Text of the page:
Self-driving pizza delivery goes live in Houston

innovation delivered

Domino's and Nuro announced their partnership in 2019 — and now the robots are hitting the roads. Photo courtesy of Nuro

After announcing their partnership to work on pizza deliveries via self-driving robots in 2019, Dominos and Nuro have officially rolled out their technology to one part of town.

Beginning this week, if you place a prepaid order from Domino's in Woodland Heights (3209 Houston Ave.), you might have the option to have one of Nuro's R2 robot come to your door. This vehicle is the first do deliver completely autonomously without occupants with a regulatory approval by the U.S. Department of Transportation, according to a news release.

"We're excited to continue innovating the delivery experience for Domino's customers by testing autonomous delivery with Nuro in Houston," says Dennis Maloney, Domino's senior vice president and chief innovation officer, in the release. "There is still so much for our brand to learn about the autonomous delivery space. This program will allow us to better understand how customers respond to the deliveries, how they interact with the robot and how it affects store operations."

Orders placed at select dates and times will have the option to be delivered autonomously. Photo courtesy of Nuro

The Nuro deliveries will be available on select days and times, and users will be able to opt for the autonomous deliveries when they make their prepaid orders online. They will then receive a code via text message to use on the robot to open the hatch to retrieve their order.

"Nuro's mission is to better everyday life through robotics. Now, for the first time, we're launching real world, autonomous deliveries with R2 and Domino's," says Dave Ferguson, Nuro co-founder and president, in the release. "We're excited to introduce our autonomous delivery bots to a select set of Domino's customers in Houston. We can't wait to see what they think."

California-based Nuro has launched a few delivery pilots in Houston over the past few years, including the first Nuro pilot program with Kroger in March 2019, grocery delivery from Walmart that was revealed in December 2019, and pharmacy delivery that launched last summer.

From being located in a state open to rolling out new AV regulations to Houston's diversity — both in its inhabitants to its roadways, the Bayou City stood out to Nuro, says Sola Lawal, product operations manager at Nuro.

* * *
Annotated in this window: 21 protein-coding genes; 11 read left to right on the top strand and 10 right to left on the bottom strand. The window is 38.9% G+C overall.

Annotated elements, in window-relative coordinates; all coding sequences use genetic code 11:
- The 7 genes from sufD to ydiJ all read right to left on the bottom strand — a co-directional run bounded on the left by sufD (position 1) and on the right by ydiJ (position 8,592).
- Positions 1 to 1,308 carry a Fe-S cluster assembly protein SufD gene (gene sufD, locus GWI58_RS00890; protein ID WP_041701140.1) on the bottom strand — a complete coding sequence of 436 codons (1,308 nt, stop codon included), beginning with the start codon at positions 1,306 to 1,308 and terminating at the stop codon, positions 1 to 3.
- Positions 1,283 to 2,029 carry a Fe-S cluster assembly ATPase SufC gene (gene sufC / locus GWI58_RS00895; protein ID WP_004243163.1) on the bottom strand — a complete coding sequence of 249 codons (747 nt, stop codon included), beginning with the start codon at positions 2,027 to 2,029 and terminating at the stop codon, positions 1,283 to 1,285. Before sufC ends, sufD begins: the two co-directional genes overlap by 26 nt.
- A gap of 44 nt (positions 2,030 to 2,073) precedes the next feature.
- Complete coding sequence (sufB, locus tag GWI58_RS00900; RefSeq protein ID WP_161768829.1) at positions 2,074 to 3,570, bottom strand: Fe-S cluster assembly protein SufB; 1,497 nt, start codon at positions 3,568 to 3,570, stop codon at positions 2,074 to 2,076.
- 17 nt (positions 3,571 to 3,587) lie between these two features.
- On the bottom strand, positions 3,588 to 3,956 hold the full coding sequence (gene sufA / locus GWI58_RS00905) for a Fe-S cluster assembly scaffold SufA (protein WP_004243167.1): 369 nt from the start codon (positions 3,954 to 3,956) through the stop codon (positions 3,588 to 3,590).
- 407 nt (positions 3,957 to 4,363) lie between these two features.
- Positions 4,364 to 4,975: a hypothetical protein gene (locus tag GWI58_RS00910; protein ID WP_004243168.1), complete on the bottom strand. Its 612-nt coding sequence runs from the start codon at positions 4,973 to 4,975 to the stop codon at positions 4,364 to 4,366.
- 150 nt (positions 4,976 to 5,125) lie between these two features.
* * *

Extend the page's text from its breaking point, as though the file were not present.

"As a company, we tried to find a city that would allow us to test a number of different things to figure out what really works and who it works for," Lawal says on an episode of the Houston Innovators Podcast. "It's hard to find cities that are better than Houston at enabling that level of testing."

Steam the episode here.

This week's Houston innovators to know includes Sola Lawal of Nuro, Jose Diaz-Gomez of CHI St. Luke's Health, and Kimberly Baker of UT School of Public Health. Courtesy photos

3 Houston innovators to know this week

who's who

Editor's note: A key attribute of innovators and inventors is the ability to look forward — to see the need for their innovation and the difference it will make. Each of this week's innovators to know have that skill, whether it's predicting the rise of autonomous vehicles or seeing the future of health care.

Sola Lawal, product operations manager at Nuro

Autonomous vehicle delivery service is driving access to food in Houston’s vulnerable communities

Native Houstonian Sola Lawal is looking into how AI and robotics can help increase access to fresh foods in local food deserts. Photo courtesy of Nuro

Sola Lawal has always found himself back in his hometown of Houston. Now working for artificial intelligence and robotics company, Nuro, he sees the potential Houston has to become a major market for autonomous vehicles.

"I think that autonomous vehicles are going to become an industry in the same way your standard vehicles are," Lawal says."One really strong way the Houston ecosystem and Nuro can partner is essentially building out the ancillary."

Lawal shared more on how Houston and Nuro can work together on this week's episode of the Houston innovators podcast. Read more and stream the episode.

Jose Diaz-Gomez, an anesthesiologist at CHI St. Luke's Health

CHI St. Luke's Health has invested in around 40 of the Butterfly iQ devices that can be used to provide accurate and portable ultrasonography on COVID-19 patients. Photo courtesy of CHI St. Luke's

A new, portable ultrasound device has equipped Jose Diaz-Gomez and his team with a reliable, easy-to-use tool for diagnostics and tracking progress of COVID-19 patients. And this tool will continue to help Diaz-Gomez lead his team of physicians.

"Whatever we will face after the pandemic, many physicians will be able to predict more objectively when a patient is deteriorating from acute respiratory failure," he says. "Without this innovation, we wouldn't have been able to be at higher standards with ultrasonography." Read more.

Kimberly A. Baker, assistant professor at UTHealth School of Public Health

UTHealth School of Public Health launched its Own Every Piece campaign to promote women's health access and education. Photo courtesy of Own Every Piece

It was unnerving to Kimberly Baker that proper sex education wasn't in the curriculum of Texas schools, and women were left without resources for contraceptives. So, along with UTHealth School of Public Health, she launched its Own Every Piece campaign as a way to empower women with information on birth control and ensure access to contraceptive care regardless of age, race, relationship status or socioeconomic status.

"You feel like the campaign is talking to you as a friend, not talking down to you as an authority or in any type of shaming way," says Kimberly A. Baker, assistant professor at UTHealth School of Public Health. One of her favorite areas of the website is the "Find a Clinic" page, connecting teens and adult women to nearby clinics, because "one of the biggest complaints from women is that they didn't know where to go," says Baker. Continue reading.